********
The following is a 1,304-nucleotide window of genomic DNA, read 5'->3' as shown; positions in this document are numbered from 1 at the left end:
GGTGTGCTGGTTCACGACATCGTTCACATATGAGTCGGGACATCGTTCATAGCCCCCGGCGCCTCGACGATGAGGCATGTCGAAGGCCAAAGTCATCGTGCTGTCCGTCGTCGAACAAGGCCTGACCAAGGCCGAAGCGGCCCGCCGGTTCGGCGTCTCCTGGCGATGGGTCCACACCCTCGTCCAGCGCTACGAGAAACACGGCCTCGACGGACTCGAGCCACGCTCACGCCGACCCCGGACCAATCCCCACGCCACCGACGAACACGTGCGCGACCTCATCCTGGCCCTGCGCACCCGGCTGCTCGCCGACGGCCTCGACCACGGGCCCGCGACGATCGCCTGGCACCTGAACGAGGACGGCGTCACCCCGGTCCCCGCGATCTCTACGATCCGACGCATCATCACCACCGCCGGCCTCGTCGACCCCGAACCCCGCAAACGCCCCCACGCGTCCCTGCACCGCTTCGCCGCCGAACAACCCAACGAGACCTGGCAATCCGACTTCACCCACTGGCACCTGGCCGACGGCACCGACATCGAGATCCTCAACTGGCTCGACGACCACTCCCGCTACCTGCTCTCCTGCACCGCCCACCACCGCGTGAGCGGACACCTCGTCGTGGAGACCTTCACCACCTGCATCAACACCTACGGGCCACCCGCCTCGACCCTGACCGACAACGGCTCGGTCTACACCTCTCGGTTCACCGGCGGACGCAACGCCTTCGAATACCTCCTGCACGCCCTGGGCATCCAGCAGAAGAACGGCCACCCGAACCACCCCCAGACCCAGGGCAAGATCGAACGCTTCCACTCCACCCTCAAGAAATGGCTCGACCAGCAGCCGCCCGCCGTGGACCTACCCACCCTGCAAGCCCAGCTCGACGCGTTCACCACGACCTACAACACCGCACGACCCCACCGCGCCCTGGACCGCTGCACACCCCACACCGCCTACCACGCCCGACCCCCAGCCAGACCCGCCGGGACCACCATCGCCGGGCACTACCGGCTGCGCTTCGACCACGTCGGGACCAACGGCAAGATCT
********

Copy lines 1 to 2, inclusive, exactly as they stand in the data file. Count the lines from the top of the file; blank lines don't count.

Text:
The following is a 1,304-nucleotide window of genomic DNA, read 5'->3' as shown; positions in this document are numbered from 1 at the left end:
GGTGTGCTGGTTCACGACATCGTTCACATATGAGTCGGGACATCGTTCATAGCCCCCGGCGCCTCGACGATGAGGCATGTCGAAGGCCAAAGTCATCGTGCTGTCCGTCGTCGAACAAGGCCTGACCAAGGCCGAAGCGGCCCGCCGGTTCGGCGTCTCCTGGCGATGGGTCCACACCCTCGTCCAGCGCTACGAGAAACACGGCCTCGACGGACTCGAGCCACGCTCACGCCGACCCCGGACCAATCCCCACGCCACCGACGAACACGTGCGCGACCTCATCCTGGCCCTGCGCACCCGGCTGCTCGCCGACGGCCTCGACCACGGGCCCGCGACGATCGCCTGGCACCTGAACGAGGACGGCGTCACCCCGGTCCCCGCGATCTCTACGATCCGACGCATCATCACCACCGCCGGCCTCGTCGACCCCGAACCCCGCAAACGCCCCCACGCGTCCCTGCACCGCTTCGCCGCCGAACAACCCAACGAGACCTGGCAATCCGACTTCACCCACTGGCACCTGGCCGACGGCACCGACATCGAGATCCTCAACTGGCTCGACGACCACTCCCGCTACCTGCTCTCCTGCACCGCCCACCACCGCGTGAGCGGACACCTCGTCGTGGAGACCTTCACCACCTGCATCAACACCTACGGGCCACCCGCCTCGACCCTGACCGACAACGGCTCGGTCTACACCTCTCGGTTCACCGGCGGACGCAACGCCTTCGAATACCTCCTGCACGCCCTGGGCATCCAGCAGAAGAACGGCCACCCGAACCACCCCCAGACCCAGGGCAAGATCGAACGCTTCCACTCCACCCTCAAGAAATGGCTCGACCAGCAGCCGCCCGCCGTGGACCTACCCACCCTGCAAGCCCAGCTCGACGCGTTCACCACGACCTACAACACCGCACGACCCCACCGCGCCCTGGACCGCTGCACACCCCACACCGCCTACCACGCCCGACCCCCAGCCAGACCCGCCGGGACCACCATCGCCGGGCACTACCGGCTGCGCTTCGACCACGTCGGGACCAACGGCAAGATCT